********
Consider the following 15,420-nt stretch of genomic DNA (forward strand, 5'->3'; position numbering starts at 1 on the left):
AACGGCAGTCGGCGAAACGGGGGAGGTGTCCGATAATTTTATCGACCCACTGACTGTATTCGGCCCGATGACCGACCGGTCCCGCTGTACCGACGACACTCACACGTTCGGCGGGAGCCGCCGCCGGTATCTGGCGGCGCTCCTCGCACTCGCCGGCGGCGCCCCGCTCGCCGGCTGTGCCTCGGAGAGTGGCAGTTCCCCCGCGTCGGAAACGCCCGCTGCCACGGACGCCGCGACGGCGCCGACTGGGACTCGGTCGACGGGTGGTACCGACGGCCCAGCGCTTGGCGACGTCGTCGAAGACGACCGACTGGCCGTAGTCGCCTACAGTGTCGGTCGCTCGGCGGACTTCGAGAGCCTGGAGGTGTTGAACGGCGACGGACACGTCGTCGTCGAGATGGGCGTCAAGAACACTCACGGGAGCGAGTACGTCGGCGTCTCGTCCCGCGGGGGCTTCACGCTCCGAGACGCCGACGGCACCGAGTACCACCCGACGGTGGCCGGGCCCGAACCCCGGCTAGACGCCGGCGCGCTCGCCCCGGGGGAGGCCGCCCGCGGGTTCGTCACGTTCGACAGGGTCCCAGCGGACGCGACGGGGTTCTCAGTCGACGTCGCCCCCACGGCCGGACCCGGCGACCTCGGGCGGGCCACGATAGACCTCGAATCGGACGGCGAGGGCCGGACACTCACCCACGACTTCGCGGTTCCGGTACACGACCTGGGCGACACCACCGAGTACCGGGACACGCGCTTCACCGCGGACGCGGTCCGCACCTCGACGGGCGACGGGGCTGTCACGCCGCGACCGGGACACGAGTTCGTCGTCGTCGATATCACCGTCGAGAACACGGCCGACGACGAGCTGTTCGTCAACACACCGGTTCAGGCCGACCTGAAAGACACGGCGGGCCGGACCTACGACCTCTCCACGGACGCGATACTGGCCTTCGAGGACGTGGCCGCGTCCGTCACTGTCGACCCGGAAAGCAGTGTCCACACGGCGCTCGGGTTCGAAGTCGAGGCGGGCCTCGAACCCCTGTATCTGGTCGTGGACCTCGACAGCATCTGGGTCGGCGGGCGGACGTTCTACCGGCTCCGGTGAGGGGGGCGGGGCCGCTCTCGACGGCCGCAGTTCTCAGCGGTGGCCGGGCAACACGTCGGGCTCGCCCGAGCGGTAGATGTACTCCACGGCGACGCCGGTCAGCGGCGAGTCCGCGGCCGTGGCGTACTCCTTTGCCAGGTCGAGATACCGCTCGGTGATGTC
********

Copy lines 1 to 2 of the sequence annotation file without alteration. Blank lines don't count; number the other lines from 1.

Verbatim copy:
Consider the following 15,420-nt stretch of genomic DNA (forward strand, 5'->3'; position numbering starts at 1 on the left):
AACGGCAGTCGGCGAAACGGGGGAGGTGTCCGATAATTTTATCGACCCACTGACTGTATTCGGCCCGATGACCGACCGGTCCCGCTGTACCGACGACACTCACACGTTCGGCGGGAGCCGCCGCCGGTATCTGGCGGCGCTCCTCGCACTCGCCGGCGGCGCCCCGCTCGCCGGCTGTGCCTCGGAGAGTGGCAGTTCCCCCGCGTCGGAAACGCCCGCTGCCACGGACGCCGCGACGGCGCCGACTGGGACTCGGTCGACGGGTGGTACCGACGGCCCAGCGCTTGGCGACGTCGTCGAAGACGACCGACTGGCCGTAGTCGCCTACAGTGTCGGTCGCTCGGCGGACTTCGAGAGCCTGGAGGTGTTGAACGGCGACGGACACGTCGTCGTCGAGATGGGCGTCAAGAACACTCACGGGAGCGAGTACGTCGGCGTCTCGTCCCGCGGGGGCTTCACGCTCCGAGACGCCGACGGCACCGAGTACCACCCGACGGTGGCCGGGCCCGAACCCCGGCTAGACGCCGGCGCGCTCGCCCCGGGGGAGGCCGCCCGCGGGTTCGTCACGTTCGACAGGGTCCCAGCGGACGCGACGGGGTTCTCAGTCGACGTCGCCCCCACGGCCGGACCCGGCGACCTCGGGCGGGCCACGATAGACCTCGAATCGGACGGCGAGGGCCGGACACTCACCCACGACTTCGCGGTTCCGGTACACGACCTGGGCGACACCACCGAGTACCGGGACACGCGCTTCACCGCGGACGCGGTCCGCACCTCGACGGGCGACGGGGCTGTCACGCCGCGACCGGGACACGAGTTCGTCGTCGTCGATATCACCGTCGAGAACACGGCCGACGACGAGCTGTTCGTCAACACACCGGTTCAGGCCGACCTGAAAGACACGGCGGGCCGGACCTACGACCTCTCCACGGACGCGATACTGGCCTTCGAGGACGTGGCCGCGTCCGTCACTGTCGACCCGGAAAGCAGTGTCCACACGGCGCTCGGGTTCGAAGTCGAGGCGGGCCTCGAACCCCTGTATCTGGTCGTGGACCTCGACAGCATCTGGGTCGGCGGGCGGACGTTCTACCGGCTCCGGTGAGGGGGGCGGGGCCGCTCTCGACGGCCGCAGTTCTCAGCGGTGGCCGGGCAACACGTCGGGCTCGCCCGAGCGGTAGATGTACTCCACGGCGACGCCGGTCAGCGGCGAGTCCGCGGCCGTGGCGTACTCCTTTGCCAGGTCGAGATACCGCTCGGTGATGTC